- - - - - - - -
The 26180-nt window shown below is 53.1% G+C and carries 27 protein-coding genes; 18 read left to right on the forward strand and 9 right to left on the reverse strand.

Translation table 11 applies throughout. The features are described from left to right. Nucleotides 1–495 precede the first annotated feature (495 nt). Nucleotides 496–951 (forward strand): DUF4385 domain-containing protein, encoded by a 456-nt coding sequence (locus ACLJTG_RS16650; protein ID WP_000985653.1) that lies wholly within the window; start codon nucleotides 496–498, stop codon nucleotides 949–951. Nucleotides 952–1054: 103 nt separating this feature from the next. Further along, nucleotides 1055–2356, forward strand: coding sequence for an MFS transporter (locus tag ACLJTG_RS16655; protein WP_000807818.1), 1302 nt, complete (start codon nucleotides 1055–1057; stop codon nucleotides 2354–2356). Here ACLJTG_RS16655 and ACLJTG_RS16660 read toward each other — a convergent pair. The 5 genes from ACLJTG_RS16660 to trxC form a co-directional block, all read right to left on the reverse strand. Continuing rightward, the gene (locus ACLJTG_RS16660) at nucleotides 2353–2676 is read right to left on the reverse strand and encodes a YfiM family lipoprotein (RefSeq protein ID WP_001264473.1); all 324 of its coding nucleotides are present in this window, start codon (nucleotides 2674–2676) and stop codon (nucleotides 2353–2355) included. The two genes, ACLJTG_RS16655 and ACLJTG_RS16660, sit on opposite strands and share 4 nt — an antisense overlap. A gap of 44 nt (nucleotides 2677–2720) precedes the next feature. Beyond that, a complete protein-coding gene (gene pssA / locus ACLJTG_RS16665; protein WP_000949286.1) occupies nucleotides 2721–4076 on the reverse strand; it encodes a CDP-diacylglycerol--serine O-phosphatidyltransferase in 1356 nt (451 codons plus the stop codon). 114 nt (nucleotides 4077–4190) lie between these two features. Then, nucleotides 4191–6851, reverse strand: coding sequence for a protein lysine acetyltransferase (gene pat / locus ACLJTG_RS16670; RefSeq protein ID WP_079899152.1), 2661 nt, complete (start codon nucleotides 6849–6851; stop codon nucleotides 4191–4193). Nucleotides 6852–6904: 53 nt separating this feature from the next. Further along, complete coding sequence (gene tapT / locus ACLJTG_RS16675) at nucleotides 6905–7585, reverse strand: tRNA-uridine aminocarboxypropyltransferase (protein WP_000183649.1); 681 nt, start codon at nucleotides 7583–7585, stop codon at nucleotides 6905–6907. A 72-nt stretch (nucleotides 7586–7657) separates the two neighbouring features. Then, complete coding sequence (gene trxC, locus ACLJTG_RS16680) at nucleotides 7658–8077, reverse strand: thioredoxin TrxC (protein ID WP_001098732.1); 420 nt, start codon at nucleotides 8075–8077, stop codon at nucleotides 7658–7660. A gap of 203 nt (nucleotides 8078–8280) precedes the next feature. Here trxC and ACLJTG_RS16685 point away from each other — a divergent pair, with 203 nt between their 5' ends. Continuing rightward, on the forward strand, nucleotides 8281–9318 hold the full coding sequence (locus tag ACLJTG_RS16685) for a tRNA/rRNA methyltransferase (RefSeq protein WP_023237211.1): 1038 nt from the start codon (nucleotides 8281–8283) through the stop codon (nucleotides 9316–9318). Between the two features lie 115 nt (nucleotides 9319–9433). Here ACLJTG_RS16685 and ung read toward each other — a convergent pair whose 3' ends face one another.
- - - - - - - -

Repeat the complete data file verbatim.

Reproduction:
The 26180-nt window shown below is 53.1% G+C and carries 27 protein-coding genes; 18 read left to right on the forward strand and 9 right to left on the reverse strand.

Translation table 11 applies throughout. The features are described from left to right. Nucleotides 1–495 precede the first annotated feature (495 nt). Nucleotides 496–951 (forward strand): DUF4385 domain-containing protein, encoded by a 456-nt coding sequence (locus ACLJTG_RS16650; protein ID WP_000985653.1) that lies wholly within the window; start codon nucleotides 496–498, stop codon nucleotides 949–951. Nucleotides 952–1054: 103 nt separating this feature from the next. Further along, nucleotides 1055–2356, forward strand: coding sequence for an MFS transporter (locus tag ACLJTG_RS16655; protein WP_000807818.1), 1302 nt, complete (start codon nucleotides 1055–1057; stop codon nucleotides 2354–2356). Here ACLJTG_RS16655 and ACLJTG_RS16660 read toward each other — a convergent pair. The 5 genes from ACLJTG_RS16660 to trxC form a co-directional block, all read right to left on the reverse strand. Continuing rightward, the gene (locus ACLJTG_RS16660) at nucleotides 2353–2676 is read right to left on the reverse strand and encodes a YfiM family lipoprotein (RefSeq protein ID WP_001264473.1); all 324 of its coding nucleotides are present in this window, start codon (nucleotides 2674–2676) and stop codon (nucleotides 2353–2355) included. The two genes, ACLJTG_RS16655 and ACLJTG_RS16660, sit on opposite strands and share 4 nt — an antisense overlap. A gap of 44 nt (nucleotides 2677–2720) precedes the next feature. Beyond that, a complete protein-coding gene (gene pssA / locus ACLJTG_RS16665; protein WP_000949286.1) occupies nucleotides 2721–4076 on the reverse strand; it encodes a CDP-diacylglycerol--serine O-phosphatidyltransferase in 1356 nt (451 codons plus the stop codon). 114 nt (nucleotides 4077–4190) lie between these two features. Then, nucleotides 4191–6851, reverse strand: coding sequence for a protein lysine acetyltransferase (gene pat / locus ACLJTG_RS16670; RefSeq protein ID WP_079899152.1), 2661 nt, complete (start codon nucleotides 6849–6851; stop codon nucleotides 4191–4193). Nucleotides 6852–6904: 53 nt separating this feature from the next. Further along, complete coding sequence (gene tapT / locus ACLJTG_RS16675) at nucleotides 6905–7585, reverse strand: tRNA-uridine aminocarboxypropyltransferase (protein WP_000183649.1); 681 nt, start codon at nucleotides 7583–7585, stop codon at nucleotides 6905–6907. A 72-nt stretch (nucleotides 7586–7657) separates the two neighbouring features. Then, complete coding sequence (gene trxC, locus ACLJTG_RS16680) at nucleotides 7658–8077, reverse strand: thioredoxin TrxC (protein ID WP_001098732.1); 420 nt, start codon at nucleotides 8075–8077, stop codon at nucleotides 7658–7660. A gap of 203 nt (nucleotides 8078–8280) precedes the next feature. Here trxC and ACLJTG_RS16685 point away from each other — a divergent pair, with 203 nt between their 5' ends. Continuing rightward, on the forward strand, nucleotides 8281–9318 hold the full coding sequence (locus tag ACLJTG_RS16685) for a tRNA/rRNA methyltransferase (RefSeq protein WP_023237211.1): 1038 nt from the start codon (nucleotides 8281–8283) through the stop codon (nucleotides 9316–9318). Between the two features lie 115 nt (nucleotides 9319–9433). Here ACLJTG_RS16685 and ung read toward each other — a convergent pair whose 3' ends face one another.